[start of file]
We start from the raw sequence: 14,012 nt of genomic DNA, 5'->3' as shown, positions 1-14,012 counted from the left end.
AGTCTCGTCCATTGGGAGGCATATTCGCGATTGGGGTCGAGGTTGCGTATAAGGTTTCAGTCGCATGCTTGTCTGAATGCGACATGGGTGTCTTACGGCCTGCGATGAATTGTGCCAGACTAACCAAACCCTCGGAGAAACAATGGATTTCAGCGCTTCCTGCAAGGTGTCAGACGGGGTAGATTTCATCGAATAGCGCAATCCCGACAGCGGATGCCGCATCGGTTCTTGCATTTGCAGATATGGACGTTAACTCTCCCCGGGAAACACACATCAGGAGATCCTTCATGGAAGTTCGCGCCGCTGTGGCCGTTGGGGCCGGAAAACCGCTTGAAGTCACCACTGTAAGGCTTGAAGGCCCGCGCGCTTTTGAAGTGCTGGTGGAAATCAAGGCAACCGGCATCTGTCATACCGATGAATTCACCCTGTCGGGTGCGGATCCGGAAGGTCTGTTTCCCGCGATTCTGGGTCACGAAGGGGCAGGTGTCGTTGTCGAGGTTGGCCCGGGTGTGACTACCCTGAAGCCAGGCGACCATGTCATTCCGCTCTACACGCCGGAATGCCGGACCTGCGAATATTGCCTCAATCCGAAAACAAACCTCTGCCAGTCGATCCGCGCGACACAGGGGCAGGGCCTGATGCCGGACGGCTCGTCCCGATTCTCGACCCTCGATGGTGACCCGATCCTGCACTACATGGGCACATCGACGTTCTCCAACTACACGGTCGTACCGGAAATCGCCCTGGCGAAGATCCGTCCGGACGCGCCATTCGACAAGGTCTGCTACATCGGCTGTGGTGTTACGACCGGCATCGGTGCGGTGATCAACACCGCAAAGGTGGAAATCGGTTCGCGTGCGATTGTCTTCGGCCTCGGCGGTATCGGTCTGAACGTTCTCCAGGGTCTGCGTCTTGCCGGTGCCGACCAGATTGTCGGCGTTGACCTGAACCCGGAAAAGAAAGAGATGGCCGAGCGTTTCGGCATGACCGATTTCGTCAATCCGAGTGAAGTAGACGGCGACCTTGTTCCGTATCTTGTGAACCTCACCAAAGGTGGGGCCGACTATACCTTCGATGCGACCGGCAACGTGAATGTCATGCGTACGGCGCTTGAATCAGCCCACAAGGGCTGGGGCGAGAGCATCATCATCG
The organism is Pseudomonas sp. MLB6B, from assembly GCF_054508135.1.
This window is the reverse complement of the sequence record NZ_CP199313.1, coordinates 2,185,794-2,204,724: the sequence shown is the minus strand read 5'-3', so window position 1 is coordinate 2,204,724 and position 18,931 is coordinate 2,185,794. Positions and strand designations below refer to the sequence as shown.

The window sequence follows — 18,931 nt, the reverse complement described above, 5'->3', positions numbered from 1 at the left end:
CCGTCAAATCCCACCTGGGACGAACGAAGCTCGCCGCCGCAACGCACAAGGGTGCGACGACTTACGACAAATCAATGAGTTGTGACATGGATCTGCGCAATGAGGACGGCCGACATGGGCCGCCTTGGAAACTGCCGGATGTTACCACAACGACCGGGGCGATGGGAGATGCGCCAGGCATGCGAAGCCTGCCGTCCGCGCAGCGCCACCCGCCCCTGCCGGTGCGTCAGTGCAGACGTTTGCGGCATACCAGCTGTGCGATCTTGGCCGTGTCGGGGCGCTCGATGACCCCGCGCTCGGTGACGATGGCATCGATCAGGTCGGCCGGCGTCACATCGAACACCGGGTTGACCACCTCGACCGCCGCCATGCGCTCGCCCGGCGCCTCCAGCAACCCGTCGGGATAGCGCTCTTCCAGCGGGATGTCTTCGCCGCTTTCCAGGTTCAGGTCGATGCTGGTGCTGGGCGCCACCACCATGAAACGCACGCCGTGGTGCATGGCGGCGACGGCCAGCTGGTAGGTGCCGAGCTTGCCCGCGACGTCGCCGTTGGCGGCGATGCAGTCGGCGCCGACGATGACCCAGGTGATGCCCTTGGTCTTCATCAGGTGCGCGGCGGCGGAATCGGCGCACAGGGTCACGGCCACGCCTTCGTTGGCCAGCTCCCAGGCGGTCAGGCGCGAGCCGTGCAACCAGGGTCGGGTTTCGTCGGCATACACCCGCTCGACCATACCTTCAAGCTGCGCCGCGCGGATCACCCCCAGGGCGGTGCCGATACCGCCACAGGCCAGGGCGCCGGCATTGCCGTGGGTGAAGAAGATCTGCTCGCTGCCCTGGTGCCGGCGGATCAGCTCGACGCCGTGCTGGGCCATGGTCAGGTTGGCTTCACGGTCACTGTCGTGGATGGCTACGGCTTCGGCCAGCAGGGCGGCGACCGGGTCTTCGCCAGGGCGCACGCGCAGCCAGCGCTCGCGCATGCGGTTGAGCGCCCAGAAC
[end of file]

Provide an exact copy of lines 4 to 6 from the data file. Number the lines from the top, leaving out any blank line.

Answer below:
This window is the reverse complement of the sequence record NZ_CP199313.1, coordinates 2,185,794-2,204,724: the sequence shown is the minus strand read 5'-3', so window position 1 is coordinate 2,204,724 and position 18,931 is coordinate 2,185,794. Positions and strand designations below refer to the sequence as shown.

The window sequence follows — 18,931 nt, the reverse complement described above, 5'->3', positions numbered from 1 at the left end:
CCGTCAAATCCCACCTGGGACGAACGAAGCTCGCCGCCGCAACGCACAAGGGTGCGACGACTTACGACAAATCAATGAGTTGTGACATGGATCTGCGCAATGAGGACGGCCGACATGGGCCGCCTTGGAAACTGCCGGATGTTACCACAACGACCGGGGCGATGGGAGATGCGCCAGGCATGCGAAGCCTGCCGTCCGCGCAGCGCCACCCGCCCCTGCCGGTGCGTCAGTGCAGACGTTTGCGGCATACCAGCTGTGCGATCTTGGCCGTGTCGGGGCGCTCGATGACCCCGCGCTCGGTGACGATGGCATCGATCAGGTCGGCCGGCGTCACATCGAACACCGGGTTGACCACCTCGACCGCCGCCATGCGCTCGCCCGGCGCCTCCAGCAACCCGTCGGGATAGCGCTCTTCCAGCGGGATGTCTTCGCCGCTTTCCAGGTTCAGGTCGATGCTGGTGCTGGGCGCCACCACCATGAAACGCACGCCGTGGTGCATGGCGGCGACGGCCAGCTGGTAGGTGCCGAGCTTGCCCGCGACGTCGCCGTTGGCGGCGATGCAGTCGGCGCCGACGATGACCCAGGTGATGCCCTTGGTCTTCATCAGGTGCGCGGCGGCGGAATCGGCGCACAGGGTCACGGCCACGCCTTCGTTGGCCAGCTCCCAGGCGGTCAGGCGCGAGCCGTGCAACCAGGGTCGGGTTTCGTCGGCATACACCCGCTCGACCATACCTTCAAGCTGCGCCGCGCGGATCACCCCCAGGGCGGTGCCGATACCGCCACAGGCCAGGGCGCCGGCATTGCCGTGGGTGAAGAAGATCTGCTCGCTGCCCTGGTGCCGGCGGATCAGCTCGACGCCGTGCTGGGCCATGGTCAGGTTGGCTTCACGGTCACTGTCGTGGATGGCTACGGCTTCGGCCAGCAGGGCGGCGACCGGGTCTTCGCCAGGGCGCACGCGCAGCCAGCGCTCGCGCATGCGGTTGAGCGCCCAGAAC